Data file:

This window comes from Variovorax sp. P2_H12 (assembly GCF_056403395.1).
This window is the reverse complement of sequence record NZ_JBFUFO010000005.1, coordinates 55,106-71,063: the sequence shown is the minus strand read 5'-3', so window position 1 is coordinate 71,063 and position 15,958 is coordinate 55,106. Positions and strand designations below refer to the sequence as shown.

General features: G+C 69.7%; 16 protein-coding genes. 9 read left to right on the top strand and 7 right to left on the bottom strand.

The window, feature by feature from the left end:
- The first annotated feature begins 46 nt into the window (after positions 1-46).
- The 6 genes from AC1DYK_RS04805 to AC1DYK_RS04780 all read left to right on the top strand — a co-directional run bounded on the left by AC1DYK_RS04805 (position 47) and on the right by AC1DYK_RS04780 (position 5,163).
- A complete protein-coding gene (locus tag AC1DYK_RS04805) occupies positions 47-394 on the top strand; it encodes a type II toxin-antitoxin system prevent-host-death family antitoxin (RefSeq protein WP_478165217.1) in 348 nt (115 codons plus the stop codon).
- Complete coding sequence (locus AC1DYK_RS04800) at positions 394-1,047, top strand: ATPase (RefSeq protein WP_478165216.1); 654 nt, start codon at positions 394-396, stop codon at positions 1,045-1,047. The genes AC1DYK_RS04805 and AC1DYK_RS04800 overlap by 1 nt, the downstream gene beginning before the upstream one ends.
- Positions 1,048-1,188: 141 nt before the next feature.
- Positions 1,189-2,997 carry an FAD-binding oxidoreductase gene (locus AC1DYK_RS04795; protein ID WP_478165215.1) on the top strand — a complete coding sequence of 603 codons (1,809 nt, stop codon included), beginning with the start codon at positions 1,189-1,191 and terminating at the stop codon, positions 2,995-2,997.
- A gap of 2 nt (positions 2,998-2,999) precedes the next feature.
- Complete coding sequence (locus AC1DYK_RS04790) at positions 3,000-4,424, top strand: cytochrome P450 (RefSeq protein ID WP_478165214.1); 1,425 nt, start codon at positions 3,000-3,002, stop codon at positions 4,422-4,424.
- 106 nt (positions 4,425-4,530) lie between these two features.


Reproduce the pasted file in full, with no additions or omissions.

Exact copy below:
This window comes from Variovorax sp. P2_H12 (assembly GCF_056403395.1).
This window is the reverse complement of sequence record NZ_JBFUFO010000005.1, coordinates 55,106-71,063: the sequence shown is the minus strand read 5'-3', so window position 1 is coordinate 71,063 and position 15,958 is coordinate 55,106. Positions and strand designations below refer to the sequence as shown.

General features: G+C 69.7%; 16 protein-coding genes. 9 read left to right on the top strand and 7 right to left on the bottom strand.

The window, feature by feature from the left end:
- The first annotated feature begins 46 nt into the window (after positions 1-46).
- The 6 genes from AC1DYK_RS04805 to AC1DYK_RS04780 all read left to right on the top strand — a co-directional run bounded on the left by AC1DYK_RS04805 (position 47) and on the right by AC1DYK_RS04780 (position 5,163).
- A complete protein-coding gene (locus tag AC1DYK_RS04805) occupies positions 47-394 on the top strand; it encodes a type II toxin-antitoxin system prevent-host-death family antitoxin (RefSeq protein WP_478165217.1) in 348 nt (115 codons plus the stop codon).
- Complete coding sequence (locus AC1DYK_RS04800) at positions 394-1,047, top strand: ATPase (RefSeq protein WP_478165216.1); 654 nt, start codon at positions 394-396, stop codon at positions 1,045-1,047. The genes AC1DYK_RS04805 and AC1DYK_RS04800 overlap by 1 nt, the downstream gene beginning before the upstream one ends.
- Positions 1,048-1,188: 141 nt before the next feature.
- Positions 1,189-2,997 carry an FAD-binding oxidoreductase gene (locus AC1DYK_RS04795; protein ID WP_478165215.1) on the top strand — a complete coding sequence of 603 codons (1,809 nt, stop codon included), beginning with the start codon at positions 1,189-1,191 and terminating at the stop codon, positions 2,995-2,997.
- A gap of 2 nt (positions 2,998-2,999) precedes the next feature.
- Complete coding sequence (locus AC1DYK_RS04790) at positions 3,000-4,424, top strand: cytochrome P450 (RefSeq protein ID WP_478165214.1); 1,425 nt, start codon at positions 3,000-3,002, stop codon at positions 4,422-4,424.
- 106 nt (positions 4,425-4,530) lie between these two features.